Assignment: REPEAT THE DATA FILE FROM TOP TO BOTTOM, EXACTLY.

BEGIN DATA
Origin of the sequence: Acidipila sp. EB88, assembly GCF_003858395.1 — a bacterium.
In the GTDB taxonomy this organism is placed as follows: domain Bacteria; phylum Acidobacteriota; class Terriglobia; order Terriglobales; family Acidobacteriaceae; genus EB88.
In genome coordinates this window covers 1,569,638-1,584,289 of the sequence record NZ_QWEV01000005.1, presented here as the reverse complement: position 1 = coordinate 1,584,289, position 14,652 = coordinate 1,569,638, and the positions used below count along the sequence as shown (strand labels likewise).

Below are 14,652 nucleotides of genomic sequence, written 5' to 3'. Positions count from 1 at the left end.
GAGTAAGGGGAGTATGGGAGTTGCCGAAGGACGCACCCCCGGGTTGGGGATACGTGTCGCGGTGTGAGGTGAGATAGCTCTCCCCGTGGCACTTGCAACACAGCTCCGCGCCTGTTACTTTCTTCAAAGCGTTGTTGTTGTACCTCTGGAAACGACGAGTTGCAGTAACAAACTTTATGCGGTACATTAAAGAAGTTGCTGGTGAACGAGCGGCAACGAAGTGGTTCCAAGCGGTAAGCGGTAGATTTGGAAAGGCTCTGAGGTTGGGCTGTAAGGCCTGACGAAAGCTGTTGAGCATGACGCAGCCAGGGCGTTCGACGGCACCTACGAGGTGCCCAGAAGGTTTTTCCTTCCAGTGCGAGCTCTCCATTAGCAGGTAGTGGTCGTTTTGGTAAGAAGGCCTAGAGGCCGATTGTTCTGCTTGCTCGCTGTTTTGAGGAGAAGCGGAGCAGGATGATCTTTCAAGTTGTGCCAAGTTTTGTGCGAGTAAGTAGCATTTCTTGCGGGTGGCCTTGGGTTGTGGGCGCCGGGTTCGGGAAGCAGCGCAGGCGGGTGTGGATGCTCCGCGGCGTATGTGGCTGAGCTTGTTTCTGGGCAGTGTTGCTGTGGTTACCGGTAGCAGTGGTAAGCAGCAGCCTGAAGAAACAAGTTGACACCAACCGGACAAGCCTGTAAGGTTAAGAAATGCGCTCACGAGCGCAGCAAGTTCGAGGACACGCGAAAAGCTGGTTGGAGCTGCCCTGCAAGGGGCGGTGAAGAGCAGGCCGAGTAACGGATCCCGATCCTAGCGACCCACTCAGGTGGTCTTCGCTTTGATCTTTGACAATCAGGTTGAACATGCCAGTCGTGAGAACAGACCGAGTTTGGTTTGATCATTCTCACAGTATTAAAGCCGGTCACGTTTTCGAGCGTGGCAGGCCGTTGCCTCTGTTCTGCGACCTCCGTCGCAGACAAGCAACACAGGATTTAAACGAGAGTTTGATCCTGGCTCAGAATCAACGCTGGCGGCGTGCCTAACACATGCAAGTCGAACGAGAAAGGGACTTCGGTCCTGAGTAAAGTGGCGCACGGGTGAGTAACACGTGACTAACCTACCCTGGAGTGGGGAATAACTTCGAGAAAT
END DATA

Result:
Origin of the sequence: Acidipila sp. EB88, assembly GCF_003858395.1 — a bacterium.
In the GTDB taxonomy this organism is placed as follows: domain Bacteria; phylum Acidobacteriota; class Terriglobia; order Terriglobales; family Acidobacteriaceae; genus EB88.
In genome coordinates this window covers 1,569,638-1,584,289 of the sequence record NZ_QWEV01000005.1, presented here as the reverse complement: position 1 = coordinate 1,584,289, position 14,652 = coordinate 1,569,638, and the positions used below count along the sequence as shown (strand labels likewise).

Below are 14,652 nucleotides of genomic sequence, written 5' to 3'. Positions count from 1 at the left end.
GAGTAAGGGGAGTATGGGAGTTGCCGAAGGACGCACCCCCGGGTTGGGGATACGTGTCGCGGTGTGAGGTGAGATAGCTCTCCCCGTGGCACTTGCAACACAGCTCCGCGCCTGTTACTTTCTTCAAAGCGTTGTTGTTGTACCTCTGGAAACGACGAGTTGCAGTAACAAACTTTATGCGGTACATTAAAGAAGTTGCTGGTGAACGAGCGGCAACGAAGTGGTTCCAAGCGGTAAGCGGTAGATTTGGAAAGGCTCTGAGGTTGGGCTGTAAGGCCTGACGAAAGCTGTTGAGCATGACGCAGCCAGGGCGTTCGACGGCACCTACGAGGTGCCCAGAAGGTTTTTCCTTCCAGTGCGAGCTCTCCATTAGCAGGTAGTGGTCGTTTTGGTAAGAAGGCCTAGAGGCCGATTGTTCTGCTTGCTCGCTGTTTTGAGGAGAAGCGGAGCAGGATGATCTTTCAAGTTGTGCCAAGTTTTGTGCGAGTAAGTAGCATTTCTTGCGGGTGGCCTTGGGTTGTGGGCGCCGGGTTCGGGAAGCAGCGCAGGCGGGTGTGGATGCTCCGCGGCGTATGTGGCTGAGCTTGTTTCTGGGCAGTGTTGCTGTGGTTACCGGTAGCAGTGGTAAGCAGCAGCCTGAAGAAACAAGTTGACACCAACCGGACAAGCCTGTAAGGTTAAGAAATGCGCTCACGAGCGCAGCAAGTTCGAGGACACGCGAAAAGCTGGTTGGAGCTGCCCTGCAAGGGGCGGTGAAGAGCAGGCCGAGTAACGGATCCCGATCCTAGCGACCCACTCAGGTGGTCTTCGCTTTGATCTTTGACAATCAGGTTGAACATGCCAGTCGTGAGAACAGACCGAGTTTGGTTTGATCATTCTCACAGTATTAAAGCCGGTCACGTTTTCGAGCGTGGCAGGCCGTTGCCTCTGTTCTGCGACCTCCGTCGCAGACAAGCAACACAGGATTTAAACGAGAGTTTGATCCTGGCTCAGAATCAACGCTGGCGGCGTGCCTAACACATGCAAGTCGAACGAGAAAGGGACTTCGGTCCTGAGTAAAGTGGCGCACGGGTGAGTAACACGTGACTAACCTACCCTGGAGTGGGGAATAACTTCGAGAAAT